The No-Man's Land of the White Comedian
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There are two general orthogonal rules about who is allowed to speak about race in contemporary American polite society: blacks and comedians have vastly more freedom to tell it the way it is than whites and serious thinkers. So, there's a grid of acceptability in who is supposed to discuss race, with the most favored corner being black comedians such as Dave Chappelle, who gets a $50 million contract to make fun of blacks and whites. In contrast, a serious, judicious, data-driven thinker like Charles Murray is in the opposite corner. He becomes persona non grata and is subject to horrific slanders.

The ambiguous corners belong to the serious black thinkers such as Thomas Sowell and the white comedians such as this Don Imus radio fellow who is being condemned by Al Sharpton, arbiter of all that is right and holy.

You'll notice that The Simpsons are totally terrified of anything having to say about blacks. The show has a completely stereotypical Asian Indian, Apu, but no continuing characters who act recognizably black. The upper-middle class Dr. Hibbert is a parody of Bill Cosby's Dr. Huxtable character, not of a real black. Meanwhile, the show's creators telegraph to viewers that they are avoiding joking about blacks by creating two black characters who behave indistinguishably from their white partners. There are Homer's co-workers Lenny and Carl; and there are the cops Lou and Eddie. After 15 years of watching, I still have no idea whether it's Lenny who is black, or if it's Carl. The same goes for Lou and Eddie. If there was just one ambiguous duo like this, it might be an accident, but having two pairs indicates the writers are making a joke about their pusillanimity in the face of race.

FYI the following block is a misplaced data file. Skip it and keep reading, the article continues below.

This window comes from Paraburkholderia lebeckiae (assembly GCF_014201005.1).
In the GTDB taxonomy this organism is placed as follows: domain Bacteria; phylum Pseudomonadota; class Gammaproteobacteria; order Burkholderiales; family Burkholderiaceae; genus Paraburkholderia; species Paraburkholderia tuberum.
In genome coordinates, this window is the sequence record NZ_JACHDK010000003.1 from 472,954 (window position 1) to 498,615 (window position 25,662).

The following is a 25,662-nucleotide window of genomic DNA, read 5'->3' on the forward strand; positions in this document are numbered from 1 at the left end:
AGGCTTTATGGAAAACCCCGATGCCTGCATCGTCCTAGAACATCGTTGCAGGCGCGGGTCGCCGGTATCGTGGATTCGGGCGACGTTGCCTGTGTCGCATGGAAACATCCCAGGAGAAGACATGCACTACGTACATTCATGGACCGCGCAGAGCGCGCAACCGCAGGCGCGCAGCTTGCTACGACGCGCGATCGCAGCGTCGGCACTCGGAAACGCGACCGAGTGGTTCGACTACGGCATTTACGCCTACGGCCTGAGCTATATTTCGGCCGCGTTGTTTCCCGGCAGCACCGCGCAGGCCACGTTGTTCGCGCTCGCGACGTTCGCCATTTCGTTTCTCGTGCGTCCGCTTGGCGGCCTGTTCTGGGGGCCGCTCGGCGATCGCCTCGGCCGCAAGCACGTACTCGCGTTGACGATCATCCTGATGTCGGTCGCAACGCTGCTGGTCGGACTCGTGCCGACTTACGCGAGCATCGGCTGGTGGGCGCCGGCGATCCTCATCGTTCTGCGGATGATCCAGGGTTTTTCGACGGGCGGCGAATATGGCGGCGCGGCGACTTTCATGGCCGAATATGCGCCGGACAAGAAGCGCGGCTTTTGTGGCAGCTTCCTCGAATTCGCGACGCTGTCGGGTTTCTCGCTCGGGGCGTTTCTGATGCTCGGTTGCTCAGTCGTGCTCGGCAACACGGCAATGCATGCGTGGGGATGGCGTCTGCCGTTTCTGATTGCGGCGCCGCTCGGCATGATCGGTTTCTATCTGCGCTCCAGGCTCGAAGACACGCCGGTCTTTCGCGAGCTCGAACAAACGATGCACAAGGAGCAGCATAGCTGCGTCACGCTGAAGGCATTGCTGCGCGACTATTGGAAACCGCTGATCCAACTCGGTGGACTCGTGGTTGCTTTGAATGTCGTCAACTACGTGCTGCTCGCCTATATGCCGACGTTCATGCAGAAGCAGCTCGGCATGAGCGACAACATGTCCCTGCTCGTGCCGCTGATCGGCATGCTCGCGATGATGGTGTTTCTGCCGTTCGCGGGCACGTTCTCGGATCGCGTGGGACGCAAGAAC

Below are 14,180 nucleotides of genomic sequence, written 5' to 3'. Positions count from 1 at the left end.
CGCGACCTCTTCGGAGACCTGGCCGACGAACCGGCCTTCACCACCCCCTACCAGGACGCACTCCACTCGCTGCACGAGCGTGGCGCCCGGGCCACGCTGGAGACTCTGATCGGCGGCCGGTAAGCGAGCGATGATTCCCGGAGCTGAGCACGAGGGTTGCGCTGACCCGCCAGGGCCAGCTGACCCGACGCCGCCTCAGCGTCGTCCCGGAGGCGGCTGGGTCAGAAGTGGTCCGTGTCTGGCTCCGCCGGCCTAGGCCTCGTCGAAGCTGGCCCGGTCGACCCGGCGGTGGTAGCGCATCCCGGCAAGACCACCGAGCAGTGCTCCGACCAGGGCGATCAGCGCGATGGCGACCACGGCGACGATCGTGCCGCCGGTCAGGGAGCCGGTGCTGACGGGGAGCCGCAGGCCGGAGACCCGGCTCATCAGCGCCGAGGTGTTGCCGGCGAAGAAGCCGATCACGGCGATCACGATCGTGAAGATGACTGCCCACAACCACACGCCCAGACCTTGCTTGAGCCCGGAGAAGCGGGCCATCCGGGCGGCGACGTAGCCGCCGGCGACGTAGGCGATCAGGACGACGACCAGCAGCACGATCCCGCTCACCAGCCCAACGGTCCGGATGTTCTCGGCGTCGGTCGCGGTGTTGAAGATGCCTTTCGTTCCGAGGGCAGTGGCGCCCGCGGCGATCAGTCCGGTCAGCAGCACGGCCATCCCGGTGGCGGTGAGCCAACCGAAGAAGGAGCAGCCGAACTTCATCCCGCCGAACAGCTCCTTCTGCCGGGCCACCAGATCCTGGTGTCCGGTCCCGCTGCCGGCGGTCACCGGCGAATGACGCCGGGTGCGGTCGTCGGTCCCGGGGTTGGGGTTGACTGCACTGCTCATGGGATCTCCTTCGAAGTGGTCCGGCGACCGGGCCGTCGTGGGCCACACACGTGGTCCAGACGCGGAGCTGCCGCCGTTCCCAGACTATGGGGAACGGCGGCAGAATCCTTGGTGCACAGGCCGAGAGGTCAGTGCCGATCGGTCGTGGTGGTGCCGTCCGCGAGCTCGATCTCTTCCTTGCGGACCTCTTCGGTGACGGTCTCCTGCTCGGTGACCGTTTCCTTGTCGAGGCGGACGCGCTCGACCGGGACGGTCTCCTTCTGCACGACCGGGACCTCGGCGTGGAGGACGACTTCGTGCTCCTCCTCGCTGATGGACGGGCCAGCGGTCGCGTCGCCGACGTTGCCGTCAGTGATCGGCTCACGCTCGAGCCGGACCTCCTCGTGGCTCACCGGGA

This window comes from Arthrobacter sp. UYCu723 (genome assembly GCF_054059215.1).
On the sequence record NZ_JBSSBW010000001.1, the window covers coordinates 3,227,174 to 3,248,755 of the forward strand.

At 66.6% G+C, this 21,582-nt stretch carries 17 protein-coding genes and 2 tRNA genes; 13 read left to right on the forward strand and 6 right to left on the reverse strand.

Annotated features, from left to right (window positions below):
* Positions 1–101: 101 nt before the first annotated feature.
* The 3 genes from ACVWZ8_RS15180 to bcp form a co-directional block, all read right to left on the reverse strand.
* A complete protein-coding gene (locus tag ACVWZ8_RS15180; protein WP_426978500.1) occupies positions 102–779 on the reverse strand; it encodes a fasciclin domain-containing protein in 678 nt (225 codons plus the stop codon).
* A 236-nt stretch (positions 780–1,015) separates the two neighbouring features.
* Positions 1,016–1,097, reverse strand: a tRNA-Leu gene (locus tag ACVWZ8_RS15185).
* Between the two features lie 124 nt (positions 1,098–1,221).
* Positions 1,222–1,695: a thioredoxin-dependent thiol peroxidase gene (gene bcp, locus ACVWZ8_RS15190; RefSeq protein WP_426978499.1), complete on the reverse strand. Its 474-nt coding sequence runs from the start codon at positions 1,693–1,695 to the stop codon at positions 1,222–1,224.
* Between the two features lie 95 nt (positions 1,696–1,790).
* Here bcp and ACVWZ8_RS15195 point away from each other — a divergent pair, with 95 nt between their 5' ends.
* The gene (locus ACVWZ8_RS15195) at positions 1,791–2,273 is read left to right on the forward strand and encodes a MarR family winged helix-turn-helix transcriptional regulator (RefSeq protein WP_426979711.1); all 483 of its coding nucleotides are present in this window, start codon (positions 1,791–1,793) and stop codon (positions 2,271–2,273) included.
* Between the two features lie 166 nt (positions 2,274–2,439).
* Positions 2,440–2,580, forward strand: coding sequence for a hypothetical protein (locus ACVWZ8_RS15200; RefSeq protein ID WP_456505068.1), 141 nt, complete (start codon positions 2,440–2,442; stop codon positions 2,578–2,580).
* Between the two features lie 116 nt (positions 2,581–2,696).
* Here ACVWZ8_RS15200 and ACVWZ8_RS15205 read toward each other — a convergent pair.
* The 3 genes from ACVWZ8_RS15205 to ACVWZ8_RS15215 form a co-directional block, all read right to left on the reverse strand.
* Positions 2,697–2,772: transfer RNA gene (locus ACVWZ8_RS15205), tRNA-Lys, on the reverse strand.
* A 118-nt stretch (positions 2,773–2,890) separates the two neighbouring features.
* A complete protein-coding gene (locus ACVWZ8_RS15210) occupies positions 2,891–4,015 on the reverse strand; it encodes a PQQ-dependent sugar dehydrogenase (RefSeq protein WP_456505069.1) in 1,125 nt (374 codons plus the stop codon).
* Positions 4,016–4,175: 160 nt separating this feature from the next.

Imus doesn't show this caution, so, either now or later, he will likely go the way of most such white males as they age and get crotchetier and lose their self-control. Eventually, he'll say something and the Great and Good will turn on him. I was happy that the magnificent Chicago columnist Mike Royko had the good fortune to drop dead of a heart attack at around 65, while still on top. He was a curmudgeon and a drinker, so his eventual humiliation over saying something politically incorrect was inevitable if he had lived long enough.

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